Issues Older Adult Couples Should Address In A Prenuptial Agreement
If you are lucky enough to have found love later in life or are an older adult couple who has lived together for years prior to tying the knot, there are special considerations you may want to address in a prenuptial agreement. While often maligned as being unromantic or a precursor to divorce, the fact is that these contracts can be useful for clarifying a variety of issues you and your spouse may face.
What To Include In Your Prenuptial Agreement
The American Association of Retired People (AARP) advises older couples making a prenuptial agreement to consider their interests outside of the marriage, such as extended family members and children from prior relationships. The following are two key issues that could be a consideration in your situation:
- Spouses are entitled to an automatic elective share of 30 percent of each other’s estates, and while this may be waived in a will, it is also something to consider in your prenup. If you each own property or have a jointly owned home, consider any portion you may want to leave to your heirs.
- Your spouse is also entitled to your pension benefits, but you can specify in your prenup that a portion is to go to another party, such as elderly parents or younger children. Your spouse will have to sign a waiver with the plan trustee, something that can only be done once you are managed. The AARP recommends doing this as soon as possible once you are married, and you may want to schedule the appointment in advance so you do not forget.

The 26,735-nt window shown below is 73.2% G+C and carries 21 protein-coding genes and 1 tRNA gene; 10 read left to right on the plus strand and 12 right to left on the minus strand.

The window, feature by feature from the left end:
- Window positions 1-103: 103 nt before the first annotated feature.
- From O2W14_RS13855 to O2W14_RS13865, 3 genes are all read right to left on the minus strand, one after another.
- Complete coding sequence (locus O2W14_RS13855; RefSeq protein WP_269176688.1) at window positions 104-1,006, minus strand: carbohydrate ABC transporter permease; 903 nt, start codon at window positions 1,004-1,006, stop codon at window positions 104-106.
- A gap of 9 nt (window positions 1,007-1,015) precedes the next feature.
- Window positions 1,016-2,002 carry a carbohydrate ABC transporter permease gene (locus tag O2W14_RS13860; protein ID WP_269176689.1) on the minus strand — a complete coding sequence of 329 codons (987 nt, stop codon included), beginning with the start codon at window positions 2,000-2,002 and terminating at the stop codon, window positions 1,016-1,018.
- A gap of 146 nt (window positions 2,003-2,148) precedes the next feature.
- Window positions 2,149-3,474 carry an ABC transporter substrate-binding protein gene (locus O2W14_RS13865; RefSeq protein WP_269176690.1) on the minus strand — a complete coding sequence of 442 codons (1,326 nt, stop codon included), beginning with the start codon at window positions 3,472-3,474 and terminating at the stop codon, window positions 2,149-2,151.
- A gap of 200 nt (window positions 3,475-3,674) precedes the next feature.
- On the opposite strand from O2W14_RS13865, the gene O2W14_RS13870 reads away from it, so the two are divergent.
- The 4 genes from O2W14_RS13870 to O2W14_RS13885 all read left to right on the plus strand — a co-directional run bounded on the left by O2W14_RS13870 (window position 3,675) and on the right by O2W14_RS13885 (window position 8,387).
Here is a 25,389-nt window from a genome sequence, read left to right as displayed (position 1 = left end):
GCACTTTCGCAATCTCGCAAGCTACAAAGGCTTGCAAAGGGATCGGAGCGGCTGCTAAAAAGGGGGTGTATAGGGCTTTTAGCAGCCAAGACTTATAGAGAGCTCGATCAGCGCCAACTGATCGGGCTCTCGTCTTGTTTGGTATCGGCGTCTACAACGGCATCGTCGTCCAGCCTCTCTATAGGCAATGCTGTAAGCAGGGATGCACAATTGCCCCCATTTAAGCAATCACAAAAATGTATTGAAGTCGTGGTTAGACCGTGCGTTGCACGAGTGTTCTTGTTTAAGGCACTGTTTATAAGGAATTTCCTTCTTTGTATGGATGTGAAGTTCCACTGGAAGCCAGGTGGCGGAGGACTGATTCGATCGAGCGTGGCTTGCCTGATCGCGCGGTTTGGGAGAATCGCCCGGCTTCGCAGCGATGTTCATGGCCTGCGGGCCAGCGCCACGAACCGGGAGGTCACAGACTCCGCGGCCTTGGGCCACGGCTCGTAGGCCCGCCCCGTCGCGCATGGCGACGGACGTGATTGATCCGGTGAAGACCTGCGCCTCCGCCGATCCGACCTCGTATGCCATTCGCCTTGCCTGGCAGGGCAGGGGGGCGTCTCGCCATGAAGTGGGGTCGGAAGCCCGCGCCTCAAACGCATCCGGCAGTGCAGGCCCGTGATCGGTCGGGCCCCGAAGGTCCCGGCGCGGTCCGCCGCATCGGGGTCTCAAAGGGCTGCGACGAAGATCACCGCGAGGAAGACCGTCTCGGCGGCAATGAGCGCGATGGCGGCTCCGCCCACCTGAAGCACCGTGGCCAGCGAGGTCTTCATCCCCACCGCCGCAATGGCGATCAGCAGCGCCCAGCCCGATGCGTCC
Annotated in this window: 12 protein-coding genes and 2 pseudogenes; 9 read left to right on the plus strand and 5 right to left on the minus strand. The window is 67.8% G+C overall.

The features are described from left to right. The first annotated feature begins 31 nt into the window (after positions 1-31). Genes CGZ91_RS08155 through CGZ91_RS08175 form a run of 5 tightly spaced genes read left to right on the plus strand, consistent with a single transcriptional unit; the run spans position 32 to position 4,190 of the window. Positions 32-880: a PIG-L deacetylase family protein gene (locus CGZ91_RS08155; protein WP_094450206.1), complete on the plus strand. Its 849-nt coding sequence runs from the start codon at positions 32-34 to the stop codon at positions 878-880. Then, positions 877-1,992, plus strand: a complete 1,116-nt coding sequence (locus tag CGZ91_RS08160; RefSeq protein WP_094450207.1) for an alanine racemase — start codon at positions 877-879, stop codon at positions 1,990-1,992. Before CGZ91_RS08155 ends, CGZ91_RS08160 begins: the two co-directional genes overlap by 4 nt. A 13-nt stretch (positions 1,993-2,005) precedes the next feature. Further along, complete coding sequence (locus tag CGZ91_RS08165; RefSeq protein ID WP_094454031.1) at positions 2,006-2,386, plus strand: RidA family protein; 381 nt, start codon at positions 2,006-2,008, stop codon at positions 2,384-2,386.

Along with addressing property and asset division in the event of a divorce or death, your prenuptial agreement can also address each party’s rights and responsibilities during the marriage. This can be particularly useful for older adult couples, as you will have the chance to discuss long standing habits you may have developed over how you manage your financial affairs.
Tips For Creating Your Prenuptial Agreement
A prenuptial agreement means nothing if it is not legally valid. To ensure the document you create stands up to the test of time, Next Avenue offers these five tips:
- You and your partner should have your own attorney look over the document.
- Remember that full disclosure of all assets is required for your prenuptial agreement to be a valid, legal contract.
- Sign your prenuptial agreement at least several months in advance of your marriage to avoid the appearance of being under duress.
- Discuss potentially sensitive issues, such as dividing your home or pension with other relatives, ahead of time, rather than springing it on your partner at the last minute.
- If you have adult children, have them look over the agreement as well. This can help avoid any hard feelings or potential disputes.
Contact Hancock & Associates, P.A. to find out how a prenuptial agreement may apply to your situation. We offer same day consultations in our Orlando or Tampa office, and we can help you create the type of agreement that best suits your needs.